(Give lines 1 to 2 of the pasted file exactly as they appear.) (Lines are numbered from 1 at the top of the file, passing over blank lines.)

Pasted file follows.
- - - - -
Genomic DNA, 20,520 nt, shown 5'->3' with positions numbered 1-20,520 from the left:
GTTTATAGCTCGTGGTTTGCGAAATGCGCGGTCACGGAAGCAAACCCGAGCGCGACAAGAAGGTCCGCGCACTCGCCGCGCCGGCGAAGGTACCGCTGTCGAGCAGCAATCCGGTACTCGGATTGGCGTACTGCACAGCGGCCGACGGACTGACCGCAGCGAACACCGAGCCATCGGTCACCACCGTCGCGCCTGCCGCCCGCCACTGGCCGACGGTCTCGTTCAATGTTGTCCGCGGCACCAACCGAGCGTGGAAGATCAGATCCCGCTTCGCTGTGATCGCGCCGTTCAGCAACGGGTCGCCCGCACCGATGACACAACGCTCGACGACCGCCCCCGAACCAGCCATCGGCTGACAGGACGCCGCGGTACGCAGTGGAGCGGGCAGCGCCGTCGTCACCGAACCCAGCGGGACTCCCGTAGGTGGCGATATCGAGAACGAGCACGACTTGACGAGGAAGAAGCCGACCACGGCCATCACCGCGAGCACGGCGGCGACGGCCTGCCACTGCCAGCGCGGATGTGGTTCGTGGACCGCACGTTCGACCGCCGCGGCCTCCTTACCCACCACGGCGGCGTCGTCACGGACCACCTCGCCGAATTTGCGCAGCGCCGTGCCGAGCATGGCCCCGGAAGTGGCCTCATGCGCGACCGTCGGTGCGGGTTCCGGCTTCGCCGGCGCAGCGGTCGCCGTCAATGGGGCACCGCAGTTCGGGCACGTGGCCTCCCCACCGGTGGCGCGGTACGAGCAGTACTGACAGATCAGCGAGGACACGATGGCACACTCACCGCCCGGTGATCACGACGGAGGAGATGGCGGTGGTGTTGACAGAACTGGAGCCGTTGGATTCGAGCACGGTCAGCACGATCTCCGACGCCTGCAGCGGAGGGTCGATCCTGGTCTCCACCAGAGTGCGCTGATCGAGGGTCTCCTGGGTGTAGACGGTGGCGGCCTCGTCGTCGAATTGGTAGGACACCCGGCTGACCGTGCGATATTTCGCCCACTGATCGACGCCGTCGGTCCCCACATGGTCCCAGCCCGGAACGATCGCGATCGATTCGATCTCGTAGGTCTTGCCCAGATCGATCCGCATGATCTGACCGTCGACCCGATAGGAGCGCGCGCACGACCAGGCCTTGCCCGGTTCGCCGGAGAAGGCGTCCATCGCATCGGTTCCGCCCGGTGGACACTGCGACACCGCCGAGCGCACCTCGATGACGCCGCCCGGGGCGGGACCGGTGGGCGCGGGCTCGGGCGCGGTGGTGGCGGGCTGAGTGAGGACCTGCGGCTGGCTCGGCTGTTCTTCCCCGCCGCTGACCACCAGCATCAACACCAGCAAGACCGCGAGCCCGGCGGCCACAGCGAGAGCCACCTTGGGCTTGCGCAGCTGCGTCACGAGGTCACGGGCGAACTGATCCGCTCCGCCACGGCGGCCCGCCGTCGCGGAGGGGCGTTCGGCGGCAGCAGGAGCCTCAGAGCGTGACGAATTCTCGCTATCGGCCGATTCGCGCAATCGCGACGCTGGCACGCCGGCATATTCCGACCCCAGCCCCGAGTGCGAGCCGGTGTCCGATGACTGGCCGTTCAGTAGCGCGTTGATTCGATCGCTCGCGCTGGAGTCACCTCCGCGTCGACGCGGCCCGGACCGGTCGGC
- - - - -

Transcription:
Genomic DNA, 20,520 nt, shown 5'->3' with positions numbered 1-20,520 from the left:
GTTTATAGCTCGTGGTTTGCGAAATGCGCGGTCACGGAAGCAAACCCGAGCGCGACAAGAAGGTCCGCGCACTCGCCGCGCCGGCGAAGGTACCGCTGTCGAGCAGCAATCCGGTACTCGGATTGGCGTACTGCACAGCGGCCGACGGACTGACCGCAGCGAACACCGAGCCATCGGTCACCACCGTCGCGCCTGCCGCCCGCCACTGGCCGACGGTCTCGTTCAATGTTGTCCGCGGCACCAACCGAGCGTGGAAGATCAGATCCCGCTTCGCTGTGATCGCGCCGTTCAGCAACGGGTCGCCCGCACCGATGACACAACGCTCGACGACCGCCCCCGAACCAGCCATCGGCTGACAGGACGCCGCGGTACGCAGTGGAGCGGGCAGCGCCGTCGTCACCGAACCCAGCGGGACTCCCGTAGGTGGCGATATCGAGAACGAGCACGACTTGACGAGGAAGAAGCCGACCACGGCCATCACCGCGAGCACGGCGGCGACGGCCTGCCACTGCCAGCGCGGATGTGGTTCGTGGACCGCACGTTCGACCGCCGCGGCCTCCTTACCCACCACGGCGGCGTCGTCACGGACCACCTCGCCGAATTTGCGCAGCGCCGTGCCGAGCATGGCCCCGGAAGTGGCCTCATGCGCGACCGTCGGTGCGGGTTCCGGCTTCGCCGGCGCAGCGGTCGCCGTCAATGGGGCACCGCAGTTCGGGCACGTGGCCTCCCCACCGGTGGCGCGGTACGAGCAGTACTGACAGATCAGCGAGGACACGATGGCACACTCACCGCCCGGTGATCACGACGGAGGAGATGGCGGTGGTGTTGACAGAACTGGAGCCGTTGGATTCGAGCACGGTCAGCACGATCTCCGACGCCTGCAGCGGAGGGTCGATCCTGGTCTCCACCAGAGTGCGCTGATCGAGGGTCTCCTGGGTGTAGACGGTGGCGGCCTCGTCGTCGAATTGGTAGGACACCCGGCTGACCGTGCGATATTTCGCCCACTGATCGACGCCGTCGGTCCCCACATGGTCCCAGCCCGGAACGATCGCGATCGATTCGATCTCGTAGGTCTTGCCCAGATCGATCCGCATGATCTGACCGTCGACCCGATAGGAGCGCGCGCACGACCAGGCCTTGCCCGGTTCGCCGGAGAAGGCGTCCATCGCATCGGTTCCGCCCGGTGGACACTGCGACACCGCCGAGCGCACCTCGATGACGCCGCCCGGGGCGGGACCGGTGGGCGCGGGCTCGGGCGCGGTGGTGGCGGGCTGAGTGAGGACCTGCGGCTGGCTCGGCTGTTCTTCCCCGCCGCTGACCACCAGCATCAACACCAGCAAGACCGCGAGCCCGGCGGCCACAGCGAGAGCCACCTTGGGCTTGCGCAGCTGCGTCACGAGGTCACGGGCGAACTGATCCGCTCCGCCACGGCGGCCCGCCGTCGCGGAGGGGCGTTCGGCGGCAGCAGGAGCCTCAGAGCGTGACGAATTCTCGCTATCGGCCGATTCGCGCAATCGCGACGCTGGCACGCCGGCATATTCCGACCCCAGCCCCGAGTGCGAGCCGGTGTCCGATGACTGGCCGTTCAGTAGCGCGTTGATTCGATCGCTCGCGCTGGAGTCACCTCCGCGTCGACGCGGCCCGGACCGGTCGGC